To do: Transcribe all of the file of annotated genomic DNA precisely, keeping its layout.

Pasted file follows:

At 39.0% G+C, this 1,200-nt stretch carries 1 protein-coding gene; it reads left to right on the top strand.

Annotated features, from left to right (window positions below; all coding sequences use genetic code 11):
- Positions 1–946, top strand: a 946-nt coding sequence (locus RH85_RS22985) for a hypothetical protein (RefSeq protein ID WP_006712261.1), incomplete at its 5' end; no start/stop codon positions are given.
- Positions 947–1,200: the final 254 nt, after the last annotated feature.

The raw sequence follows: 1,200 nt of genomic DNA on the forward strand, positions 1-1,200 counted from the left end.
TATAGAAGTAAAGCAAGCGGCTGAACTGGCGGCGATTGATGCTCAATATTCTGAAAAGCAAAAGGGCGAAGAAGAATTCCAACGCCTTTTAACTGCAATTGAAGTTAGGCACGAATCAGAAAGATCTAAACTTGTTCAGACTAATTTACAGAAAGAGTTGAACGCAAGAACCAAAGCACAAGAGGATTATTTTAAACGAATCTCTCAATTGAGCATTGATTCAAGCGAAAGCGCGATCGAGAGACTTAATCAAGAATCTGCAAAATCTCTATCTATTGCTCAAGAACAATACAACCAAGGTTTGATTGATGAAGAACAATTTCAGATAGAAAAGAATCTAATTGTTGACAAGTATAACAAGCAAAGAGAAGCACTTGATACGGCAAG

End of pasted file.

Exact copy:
At 39.0% G+C, this 1,200-nt stretch carries 1 protein-coding gene; it reads left to right on the top strand.

Annotated features, from left to right (window positions below; all coding sequences use genetic code 11):
- Positions 1–946, top strand: a 946-nt coding sequence (locus RH85_RS22985) for a hypothetical protein (RefSeq protein ID WP_006712261.1), incomplete at its 5' end; no start/stop codon positions are given.
- Positions 947–1,200: the final 254 nt, after the last annotated feature.

The raw sequence follows: 1,200 nt of genomic DNA on the forward strand, positions 1-1,200 counted from the left end.
TATAGAAGTAAAGCAAGCGGCTGAACTGGCGGCGATTGATGCTCAATATTCTGAAAAGCAAAAGGGCGAAGAAGAATTCCAACGCCTTTTAACTGCAATTGAAGTTAGGCACGAATCAGAAAGATCTAAACTTGTTCAGACTAATTTACAGAAAGAGTTGAACGCAAGAACCAAAGCACAAGAGGATTATTTTAAACGAATCTCTCAATTGAGCATTGATTCAAGCGAAAGCGCGATCGAGAGACTTAATCAAGAATCTGCAAAATCTCTATCTATTGCTCAAGAACAATACAACCAAGGTTTGATTGATGAAGAACAATTTCAGATAGAAAAGAATCTAATTGTTGACAAGTATAACAAGCAAAGAGAAGCACTTGATACGGCAAG